And all these courses demand deep learning and research on the subject area which can be learned through various sources but just limiting ourselves to textbook knowledge or few restricted sources will never help us in attaining the right results rather we should focus more towards attaining a proper balance of theoretical knowledge along with practical aspect into the same.

So to conclude we can say that formal education should be made mandatory but then it should be flexible enough to let a student explore the creativity, innovation, and technological aspects of themselves. At IILM where I study for my higher education, the nurturing environment has given me the flexibility and freedom to choose from a wide array of electives and soft skills to pursue my passion and creativity and be future ready.

Author – Harshita Jain

MBA, Year II – IILM University Gurugram

 

 

Paradigm Shift in Higher Education

The unprecedented situation created by the global pandemic has put the spotlight on the education system. Most of the institutions of learning are moving to online platforms, and the focus has shifted to Digital Technologies in Education. The world is forging a new paradigm for learning.

The Pressure on the Indian Education System: As per AISHE portal of MHRD, in 2019 India had 37.3 million students enrolled in higher education, in 993 universities, and around 42,000 colleges and 10,700 standalone institutes of higher learning. Our current gross enrollment ratio from school to college is only 1:4, and this number for tribal areas is lowest at 1:7.

As per World Bank the world is in a learning crisis due to the poor quality of education. The current education systemin India is also failing to cope with the demands placed on it. 90% of the Indian universities are below par. How can we provide quality education within our limitations?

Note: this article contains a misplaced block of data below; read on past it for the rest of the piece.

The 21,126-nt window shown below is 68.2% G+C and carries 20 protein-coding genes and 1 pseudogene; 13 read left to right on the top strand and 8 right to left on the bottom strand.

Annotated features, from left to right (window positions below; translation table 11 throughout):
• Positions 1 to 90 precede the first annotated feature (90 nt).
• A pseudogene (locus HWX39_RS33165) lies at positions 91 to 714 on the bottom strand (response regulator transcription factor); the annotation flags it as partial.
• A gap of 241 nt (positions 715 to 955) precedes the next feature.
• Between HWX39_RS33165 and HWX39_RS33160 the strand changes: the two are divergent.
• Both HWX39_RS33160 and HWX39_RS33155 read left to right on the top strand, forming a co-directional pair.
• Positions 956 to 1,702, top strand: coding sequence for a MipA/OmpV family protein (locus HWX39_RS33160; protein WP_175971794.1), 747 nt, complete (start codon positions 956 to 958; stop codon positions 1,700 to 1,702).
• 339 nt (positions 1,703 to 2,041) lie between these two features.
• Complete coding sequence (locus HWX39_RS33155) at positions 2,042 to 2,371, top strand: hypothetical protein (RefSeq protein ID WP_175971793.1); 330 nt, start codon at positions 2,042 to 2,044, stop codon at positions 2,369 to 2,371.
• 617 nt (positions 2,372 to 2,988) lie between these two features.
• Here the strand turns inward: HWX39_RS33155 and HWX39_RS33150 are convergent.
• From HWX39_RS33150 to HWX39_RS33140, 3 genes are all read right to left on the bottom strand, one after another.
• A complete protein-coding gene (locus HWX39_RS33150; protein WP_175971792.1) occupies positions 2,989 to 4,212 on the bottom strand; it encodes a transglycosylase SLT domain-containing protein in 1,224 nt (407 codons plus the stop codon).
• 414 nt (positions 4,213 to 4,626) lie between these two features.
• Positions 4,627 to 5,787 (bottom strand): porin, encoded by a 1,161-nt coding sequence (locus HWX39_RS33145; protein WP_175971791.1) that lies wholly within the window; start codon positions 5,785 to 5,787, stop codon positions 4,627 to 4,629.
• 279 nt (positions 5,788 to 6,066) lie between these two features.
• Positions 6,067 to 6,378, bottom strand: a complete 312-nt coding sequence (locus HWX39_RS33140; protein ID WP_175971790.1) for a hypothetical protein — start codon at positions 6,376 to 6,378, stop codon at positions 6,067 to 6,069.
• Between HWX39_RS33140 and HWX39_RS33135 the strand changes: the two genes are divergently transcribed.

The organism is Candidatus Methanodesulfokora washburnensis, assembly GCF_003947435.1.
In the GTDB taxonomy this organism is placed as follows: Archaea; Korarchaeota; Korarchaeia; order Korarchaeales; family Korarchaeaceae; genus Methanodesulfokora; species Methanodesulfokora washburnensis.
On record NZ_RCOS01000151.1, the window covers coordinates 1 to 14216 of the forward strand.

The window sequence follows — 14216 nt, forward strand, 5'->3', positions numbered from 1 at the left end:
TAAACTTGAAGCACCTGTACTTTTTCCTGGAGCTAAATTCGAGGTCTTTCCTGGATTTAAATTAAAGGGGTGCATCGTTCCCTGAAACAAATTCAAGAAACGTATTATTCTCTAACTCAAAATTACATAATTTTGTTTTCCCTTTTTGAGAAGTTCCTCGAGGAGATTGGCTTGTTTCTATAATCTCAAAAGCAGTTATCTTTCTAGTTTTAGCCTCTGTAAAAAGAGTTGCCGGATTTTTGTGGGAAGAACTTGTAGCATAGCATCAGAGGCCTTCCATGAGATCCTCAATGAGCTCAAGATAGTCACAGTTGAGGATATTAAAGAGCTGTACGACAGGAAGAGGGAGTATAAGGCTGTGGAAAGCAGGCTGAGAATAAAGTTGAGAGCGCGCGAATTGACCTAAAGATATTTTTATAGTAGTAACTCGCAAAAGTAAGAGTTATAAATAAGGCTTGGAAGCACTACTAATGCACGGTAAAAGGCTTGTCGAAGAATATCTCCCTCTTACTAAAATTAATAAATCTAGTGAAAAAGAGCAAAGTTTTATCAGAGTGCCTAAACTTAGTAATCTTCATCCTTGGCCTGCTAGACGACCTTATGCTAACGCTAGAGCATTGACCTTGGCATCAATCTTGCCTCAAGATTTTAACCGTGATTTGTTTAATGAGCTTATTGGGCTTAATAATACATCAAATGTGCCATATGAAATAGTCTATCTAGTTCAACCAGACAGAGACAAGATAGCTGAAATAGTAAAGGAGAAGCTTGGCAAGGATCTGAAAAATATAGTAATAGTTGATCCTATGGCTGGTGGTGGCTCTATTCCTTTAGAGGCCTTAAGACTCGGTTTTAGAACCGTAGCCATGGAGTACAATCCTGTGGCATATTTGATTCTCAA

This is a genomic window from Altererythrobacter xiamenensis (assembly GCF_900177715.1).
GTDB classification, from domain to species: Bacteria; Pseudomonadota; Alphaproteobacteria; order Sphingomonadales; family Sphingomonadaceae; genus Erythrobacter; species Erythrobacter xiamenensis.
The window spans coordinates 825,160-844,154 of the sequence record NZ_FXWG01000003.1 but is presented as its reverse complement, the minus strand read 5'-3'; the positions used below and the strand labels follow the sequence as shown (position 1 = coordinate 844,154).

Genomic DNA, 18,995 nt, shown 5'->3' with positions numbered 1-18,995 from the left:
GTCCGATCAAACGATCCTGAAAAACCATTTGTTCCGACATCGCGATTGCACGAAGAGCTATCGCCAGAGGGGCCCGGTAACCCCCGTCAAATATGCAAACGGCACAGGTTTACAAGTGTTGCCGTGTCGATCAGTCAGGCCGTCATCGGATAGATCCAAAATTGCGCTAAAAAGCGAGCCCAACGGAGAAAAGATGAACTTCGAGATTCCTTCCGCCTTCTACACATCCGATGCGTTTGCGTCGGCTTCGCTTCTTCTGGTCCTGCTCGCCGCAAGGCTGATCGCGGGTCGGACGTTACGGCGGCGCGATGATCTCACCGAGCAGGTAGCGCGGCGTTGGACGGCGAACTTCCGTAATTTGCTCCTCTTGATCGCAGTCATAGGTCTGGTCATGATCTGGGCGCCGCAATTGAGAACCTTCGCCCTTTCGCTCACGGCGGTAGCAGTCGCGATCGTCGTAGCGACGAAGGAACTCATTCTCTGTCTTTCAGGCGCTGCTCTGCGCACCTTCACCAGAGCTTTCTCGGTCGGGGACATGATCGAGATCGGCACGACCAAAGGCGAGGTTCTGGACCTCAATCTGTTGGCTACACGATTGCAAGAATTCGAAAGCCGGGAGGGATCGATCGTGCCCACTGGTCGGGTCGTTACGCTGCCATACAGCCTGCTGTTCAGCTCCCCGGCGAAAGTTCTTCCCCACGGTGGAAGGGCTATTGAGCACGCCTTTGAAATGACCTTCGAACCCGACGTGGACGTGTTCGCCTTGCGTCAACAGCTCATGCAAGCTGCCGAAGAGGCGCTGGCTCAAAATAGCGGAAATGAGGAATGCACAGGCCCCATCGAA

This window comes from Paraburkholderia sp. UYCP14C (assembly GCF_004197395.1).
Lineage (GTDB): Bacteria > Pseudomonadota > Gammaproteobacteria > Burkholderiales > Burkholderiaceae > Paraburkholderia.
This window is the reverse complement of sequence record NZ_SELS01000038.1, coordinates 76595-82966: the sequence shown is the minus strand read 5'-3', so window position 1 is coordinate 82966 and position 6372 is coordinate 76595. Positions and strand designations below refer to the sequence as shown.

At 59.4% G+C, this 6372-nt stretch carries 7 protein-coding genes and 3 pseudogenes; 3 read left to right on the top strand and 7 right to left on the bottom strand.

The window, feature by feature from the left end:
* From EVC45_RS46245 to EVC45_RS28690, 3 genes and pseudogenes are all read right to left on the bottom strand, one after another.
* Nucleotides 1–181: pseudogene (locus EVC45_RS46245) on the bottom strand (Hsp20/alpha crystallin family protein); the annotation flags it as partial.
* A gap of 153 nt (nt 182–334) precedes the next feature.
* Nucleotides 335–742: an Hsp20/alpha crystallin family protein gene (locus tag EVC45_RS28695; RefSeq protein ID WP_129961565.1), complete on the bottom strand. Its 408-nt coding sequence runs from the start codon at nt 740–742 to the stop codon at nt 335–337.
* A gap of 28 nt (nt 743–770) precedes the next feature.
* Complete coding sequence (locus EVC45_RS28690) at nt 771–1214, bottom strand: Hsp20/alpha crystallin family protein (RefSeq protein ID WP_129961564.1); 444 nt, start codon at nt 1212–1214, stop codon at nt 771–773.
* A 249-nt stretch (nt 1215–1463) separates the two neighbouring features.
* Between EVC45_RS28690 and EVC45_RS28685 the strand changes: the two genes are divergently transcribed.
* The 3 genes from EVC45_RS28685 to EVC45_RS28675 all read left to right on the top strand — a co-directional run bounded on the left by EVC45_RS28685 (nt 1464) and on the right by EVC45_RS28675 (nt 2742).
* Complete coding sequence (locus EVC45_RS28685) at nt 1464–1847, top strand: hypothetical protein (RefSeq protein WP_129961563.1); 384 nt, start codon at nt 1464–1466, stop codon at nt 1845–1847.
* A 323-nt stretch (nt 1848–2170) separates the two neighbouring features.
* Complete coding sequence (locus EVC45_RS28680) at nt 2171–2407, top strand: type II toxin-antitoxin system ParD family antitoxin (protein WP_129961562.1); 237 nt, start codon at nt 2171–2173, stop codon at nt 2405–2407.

Tech in Education: Embracing technology to teach is the opportunity and the answer for the way forward. Technology in teaching has greater reach and here to stay. We in India leverage this push provided by technology to address the limitations of the pandemic. A session on zoom has a greater reach than a traditional classroom lecture. Online-classes and recorded courses will build on the current system. This will bring more quality control and outreach.

Online education is a paradigm shift towards blended education. Going forward, use of artificial intelligence, virtual and augmented reality will bridge the gap of synchronous education environments. EdTech will be data-driven, will use immersion technology, video content and allow for personalization and adaptive learning.

Skills vs Degrees: Degrees are not going to be important. Learning specific disciplines will lose focus. We will see cross-discipline, inter-discipline learning aligned to individual’s focus and needs. There will be close integration between academia and industry. As things change rapidly, every organization will be a learning organization. Corporate India is beginning to feel obsolete – it will need to help the employee to figure what to learn.

Self-Directed, Lifelong Learning:  We are evolving from specific degrees in specific time-frames to lifelong learning. Learning will be in blocks as when the individual requires it. The boundaries between discipline will blend and students will redefine their own purpose-driven program. Our understanding and expectations of what education is, will change accordingly.

People are by nature curious, with a desire to progress. The next generation of students will be self-directed. It will be the responsibility of the learner to be able to define their own path. This will lead to a focus on the accountability and responsibility of the student.

Our job as educators is in inspiring and keeping curiosity alive.

To know about how IILM is incorporating technology for virtual classroom delivery and inclusive education, please visit our website – www.iilm.edu

Simulation Games Enhance Learning Outcomes